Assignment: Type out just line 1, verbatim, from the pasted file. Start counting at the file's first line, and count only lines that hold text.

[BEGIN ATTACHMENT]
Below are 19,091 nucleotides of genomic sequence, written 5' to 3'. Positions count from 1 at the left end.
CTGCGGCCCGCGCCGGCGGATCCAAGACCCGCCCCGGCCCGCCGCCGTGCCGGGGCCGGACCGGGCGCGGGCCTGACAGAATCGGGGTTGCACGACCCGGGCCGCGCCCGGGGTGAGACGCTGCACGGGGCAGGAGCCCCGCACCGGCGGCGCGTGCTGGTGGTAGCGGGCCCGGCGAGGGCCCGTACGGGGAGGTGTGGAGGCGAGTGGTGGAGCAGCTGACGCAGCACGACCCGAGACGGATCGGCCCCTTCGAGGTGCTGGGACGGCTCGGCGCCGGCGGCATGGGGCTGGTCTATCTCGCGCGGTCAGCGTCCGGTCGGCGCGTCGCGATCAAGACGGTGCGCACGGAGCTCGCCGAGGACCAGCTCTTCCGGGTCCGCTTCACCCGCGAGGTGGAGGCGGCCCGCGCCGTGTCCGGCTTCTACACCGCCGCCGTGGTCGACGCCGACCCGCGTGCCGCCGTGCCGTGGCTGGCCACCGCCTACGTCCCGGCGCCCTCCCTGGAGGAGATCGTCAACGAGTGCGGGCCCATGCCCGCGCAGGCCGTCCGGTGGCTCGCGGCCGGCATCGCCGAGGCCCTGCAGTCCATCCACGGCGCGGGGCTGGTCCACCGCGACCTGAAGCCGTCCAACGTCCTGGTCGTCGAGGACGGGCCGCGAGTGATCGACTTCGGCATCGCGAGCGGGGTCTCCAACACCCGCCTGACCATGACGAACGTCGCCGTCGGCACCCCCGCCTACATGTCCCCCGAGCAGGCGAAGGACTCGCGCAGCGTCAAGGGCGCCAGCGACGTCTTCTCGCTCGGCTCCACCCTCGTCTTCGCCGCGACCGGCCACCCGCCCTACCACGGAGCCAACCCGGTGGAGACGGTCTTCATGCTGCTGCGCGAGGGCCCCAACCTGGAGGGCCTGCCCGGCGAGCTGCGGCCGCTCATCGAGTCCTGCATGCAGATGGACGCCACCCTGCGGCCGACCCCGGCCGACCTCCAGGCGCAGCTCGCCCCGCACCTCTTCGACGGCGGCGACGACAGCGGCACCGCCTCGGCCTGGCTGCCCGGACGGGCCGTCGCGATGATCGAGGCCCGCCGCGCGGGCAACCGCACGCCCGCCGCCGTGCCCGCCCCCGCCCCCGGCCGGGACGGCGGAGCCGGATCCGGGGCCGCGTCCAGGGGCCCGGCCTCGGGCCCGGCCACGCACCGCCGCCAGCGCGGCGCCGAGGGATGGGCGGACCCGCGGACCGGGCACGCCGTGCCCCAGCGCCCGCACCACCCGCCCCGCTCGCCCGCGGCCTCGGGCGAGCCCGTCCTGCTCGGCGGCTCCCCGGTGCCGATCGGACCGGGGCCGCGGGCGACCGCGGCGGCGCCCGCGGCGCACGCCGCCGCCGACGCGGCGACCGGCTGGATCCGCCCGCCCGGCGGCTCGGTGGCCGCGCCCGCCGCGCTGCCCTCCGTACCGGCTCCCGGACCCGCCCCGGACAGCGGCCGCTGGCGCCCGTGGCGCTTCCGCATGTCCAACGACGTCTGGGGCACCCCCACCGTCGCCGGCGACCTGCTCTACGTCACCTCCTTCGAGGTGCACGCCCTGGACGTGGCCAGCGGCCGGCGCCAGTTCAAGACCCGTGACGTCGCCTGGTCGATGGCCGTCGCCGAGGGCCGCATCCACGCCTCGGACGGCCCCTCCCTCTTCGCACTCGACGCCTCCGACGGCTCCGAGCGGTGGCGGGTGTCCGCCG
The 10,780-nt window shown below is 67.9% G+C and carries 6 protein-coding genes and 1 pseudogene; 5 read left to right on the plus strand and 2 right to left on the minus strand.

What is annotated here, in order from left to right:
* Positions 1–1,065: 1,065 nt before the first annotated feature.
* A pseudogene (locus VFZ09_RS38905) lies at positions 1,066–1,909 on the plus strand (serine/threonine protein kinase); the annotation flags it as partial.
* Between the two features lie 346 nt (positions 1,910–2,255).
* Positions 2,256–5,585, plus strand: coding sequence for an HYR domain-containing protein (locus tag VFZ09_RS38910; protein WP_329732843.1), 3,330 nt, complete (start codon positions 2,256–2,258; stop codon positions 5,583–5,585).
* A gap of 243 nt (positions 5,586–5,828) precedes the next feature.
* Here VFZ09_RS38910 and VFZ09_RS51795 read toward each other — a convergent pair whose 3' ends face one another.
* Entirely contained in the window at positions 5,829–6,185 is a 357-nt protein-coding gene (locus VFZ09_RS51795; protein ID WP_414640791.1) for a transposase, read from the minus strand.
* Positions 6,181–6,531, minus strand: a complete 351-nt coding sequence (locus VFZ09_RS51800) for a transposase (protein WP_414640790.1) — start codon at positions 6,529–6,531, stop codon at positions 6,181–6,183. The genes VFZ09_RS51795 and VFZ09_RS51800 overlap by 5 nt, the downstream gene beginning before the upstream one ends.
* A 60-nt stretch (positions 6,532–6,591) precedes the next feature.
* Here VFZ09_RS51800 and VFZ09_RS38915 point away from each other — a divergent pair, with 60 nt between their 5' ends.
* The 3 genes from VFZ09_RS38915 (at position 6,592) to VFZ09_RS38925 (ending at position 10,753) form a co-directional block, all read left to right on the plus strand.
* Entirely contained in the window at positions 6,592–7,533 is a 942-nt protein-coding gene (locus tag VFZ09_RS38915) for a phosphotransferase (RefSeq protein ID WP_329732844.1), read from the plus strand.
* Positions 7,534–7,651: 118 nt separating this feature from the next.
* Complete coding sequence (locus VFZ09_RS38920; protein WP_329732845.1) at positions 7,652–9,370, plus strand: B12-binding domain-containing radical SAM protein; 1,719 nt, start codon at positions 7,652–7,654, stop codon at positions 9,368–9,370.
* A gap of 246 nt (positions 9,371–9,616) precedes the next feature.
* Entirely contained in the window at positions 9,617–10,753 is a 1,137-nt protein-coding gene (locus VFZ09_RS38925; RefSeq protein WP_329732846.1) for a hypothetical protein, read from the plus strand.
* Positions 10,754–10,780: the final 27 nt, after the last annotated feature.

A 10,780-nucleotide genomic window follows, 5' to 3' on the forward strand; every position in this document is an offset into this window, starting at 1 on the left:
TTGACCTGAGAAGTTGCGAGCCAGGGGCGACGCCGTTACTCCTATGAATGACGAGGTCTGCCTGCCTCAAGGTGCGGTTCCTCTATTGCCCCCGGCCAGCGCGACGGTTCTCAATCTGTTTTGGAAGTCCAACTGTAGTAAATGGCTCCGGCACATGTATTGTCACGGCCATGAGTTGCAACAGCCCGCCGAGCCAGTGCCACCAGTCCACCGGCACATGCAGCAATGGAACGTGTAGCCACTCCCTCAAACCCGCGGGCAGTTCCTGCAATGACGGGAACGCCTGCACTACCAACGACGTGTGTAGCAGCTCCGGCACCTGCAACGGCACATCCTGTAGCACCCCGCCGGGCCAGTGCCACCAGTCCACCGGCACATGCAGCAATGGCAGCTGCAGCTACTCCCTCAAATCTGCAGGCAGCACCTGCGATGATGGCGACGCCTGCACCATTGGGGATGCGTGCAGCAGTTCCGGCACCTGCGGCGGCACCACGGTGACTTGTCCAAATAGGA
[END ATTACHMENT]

Below are 19,091 nucleotides of genomic sequence, written 5' to 3'. Positions count from 1 at the left end.